On where Syria fits in in the Arab uprisings:

There is a distinctly Syrian character to the crisis. Unlike Libyans, who in a matter of hours defected en masse, took up arms and called upon the outside world to step in, Syrians took months to resort to weapons or cry out for international intervention. Unlike Egypt, where revolution was a sublime but somewhat shallow moment of grace, the Syrian uprising has been a long, hard slog: The protest movement has gradually built itself up, studied the regime’s every move and mapped out the country to the extent that small towns such as Binnish in the northwest are now known to all.

On the organizers of the protest movement:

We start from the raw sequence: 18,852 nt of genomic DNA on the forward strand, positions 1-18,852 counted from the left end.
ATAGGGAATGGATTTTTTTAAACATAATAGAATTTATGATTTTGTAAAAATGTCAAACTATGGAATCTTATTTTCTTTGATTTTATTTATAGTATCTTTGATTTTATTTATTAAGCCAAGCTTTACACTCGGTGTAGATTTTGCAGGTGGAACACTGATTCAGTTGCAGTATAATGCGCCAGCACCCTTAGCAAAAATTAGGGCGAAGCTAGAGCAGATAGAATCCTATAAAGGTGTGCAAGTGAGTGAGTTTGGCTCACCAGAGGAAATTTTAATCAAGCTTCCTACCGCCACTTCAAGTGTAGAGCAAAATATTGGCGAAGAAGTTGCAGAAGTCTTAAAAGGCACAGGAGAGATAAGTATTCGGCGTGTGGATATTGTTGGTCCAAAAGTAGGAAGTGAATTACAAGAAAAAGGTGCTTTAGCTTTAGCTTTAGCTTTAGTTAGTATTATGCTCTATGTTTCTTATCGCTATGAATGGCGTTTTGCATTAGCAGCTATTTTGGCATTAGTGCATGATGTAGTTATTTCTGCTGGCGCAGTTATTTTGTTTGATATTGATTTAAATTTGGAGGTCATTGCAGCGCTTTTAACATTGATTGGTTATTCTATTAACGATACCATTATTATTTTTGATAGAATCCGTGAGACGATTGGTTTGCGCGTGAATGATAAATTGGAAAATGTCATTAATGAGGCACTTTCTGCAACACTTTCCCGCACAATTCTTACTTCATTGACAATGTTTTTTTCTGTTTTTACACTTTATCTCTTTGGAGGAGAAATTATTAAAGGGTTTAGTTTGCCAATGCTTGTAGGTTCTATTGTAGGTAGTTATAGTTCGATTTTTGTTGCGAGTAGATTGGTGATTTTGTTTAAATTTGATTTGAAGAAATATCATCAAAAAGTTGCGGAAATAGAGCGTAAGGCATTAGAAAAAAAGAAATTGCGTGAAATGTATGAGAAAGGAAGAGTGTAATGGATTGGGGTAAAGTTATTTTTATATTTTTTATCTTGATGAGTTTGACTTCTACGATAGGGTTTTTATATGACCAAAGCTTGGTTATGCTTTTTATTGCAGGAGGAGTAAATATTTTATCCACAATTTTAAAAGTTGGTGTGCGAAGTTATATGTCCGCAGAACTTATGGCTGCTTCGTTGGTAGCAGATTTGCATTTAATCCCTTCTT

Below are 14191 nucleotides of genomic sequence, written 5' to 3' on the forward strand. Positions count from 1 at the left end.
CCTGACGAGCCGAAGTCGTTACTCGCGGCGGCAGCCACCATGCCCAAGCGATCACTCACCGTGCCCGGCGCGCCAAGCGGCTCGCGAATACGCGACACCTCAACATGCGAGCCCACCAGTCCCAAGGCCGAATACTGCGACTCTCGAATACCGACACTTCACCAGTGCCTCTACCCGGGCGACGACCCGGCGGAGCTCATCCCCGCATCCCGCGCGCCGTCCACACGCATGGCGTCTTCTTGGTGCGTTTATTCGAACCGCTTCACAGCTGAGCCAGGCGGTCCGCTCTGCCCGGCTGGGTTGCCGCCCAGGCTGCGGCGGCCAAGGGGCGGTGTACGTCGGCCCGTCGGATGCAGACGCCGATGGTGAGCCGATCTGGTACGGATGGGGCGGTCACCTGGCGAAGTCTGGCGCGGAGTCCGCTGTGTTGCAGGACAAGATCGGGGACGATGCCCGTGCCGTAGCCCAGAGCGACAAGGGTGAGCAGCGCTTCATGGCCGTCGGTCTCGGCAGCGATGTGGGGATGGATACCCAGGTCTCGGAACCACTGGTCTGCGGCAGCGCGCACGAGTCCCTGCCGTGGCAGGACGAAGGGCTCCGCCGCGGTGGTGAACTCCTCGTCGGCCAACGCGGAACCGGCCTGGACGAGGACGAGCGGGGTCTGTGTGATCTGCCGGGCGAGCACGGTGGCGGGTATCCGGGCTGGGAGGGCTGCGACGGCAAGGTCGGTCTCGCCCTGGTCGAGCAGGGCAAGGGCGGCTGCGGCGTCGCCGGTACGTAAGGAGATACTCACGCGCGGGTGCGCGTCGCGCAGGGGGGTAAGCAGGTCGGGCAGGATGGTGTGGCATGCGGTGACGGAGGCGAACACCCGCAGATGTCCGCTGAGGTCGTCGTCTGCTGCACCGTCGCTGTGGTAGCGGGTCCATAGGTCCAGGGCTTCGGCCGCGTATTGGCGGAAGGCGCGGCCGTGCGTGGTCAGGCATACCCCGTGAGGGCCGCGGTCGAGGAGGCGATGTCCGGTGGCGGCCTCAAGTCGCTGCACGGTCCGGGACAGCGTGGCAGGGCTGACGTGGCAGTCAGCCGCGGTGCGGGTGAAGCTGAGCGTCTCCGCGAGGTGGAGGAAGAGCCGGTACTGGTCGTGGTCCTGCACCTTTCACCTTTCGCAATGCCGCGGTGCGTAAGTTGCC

Alongside actual demonstrations, an expansive albeit largely invisible civil society has emerged to render them possible, by offering numerous forms of support. Businessmen have donated money and food; doctors sneak out medicines from hospitals and man field clinics in the most violence-ridden areas; religious leaders, by and large, try to keep a lid on sectarianism and violence. Over the course of the uprising, Syrians have articulated a now deeply rooted culture of dissent and developed sometimes sophisticated forms of self-rule by setting up local councils: Homs, which is also home to unruly armed groups, has developed a revolutionary council with an 11-member executive that presides over committees responsible for different aspects of the crisis, from interacting with the media to procuring medical supplies. Within revolting communities there is a greater sense of purpose, solidarity and national unity than at any time in recent Syrian history.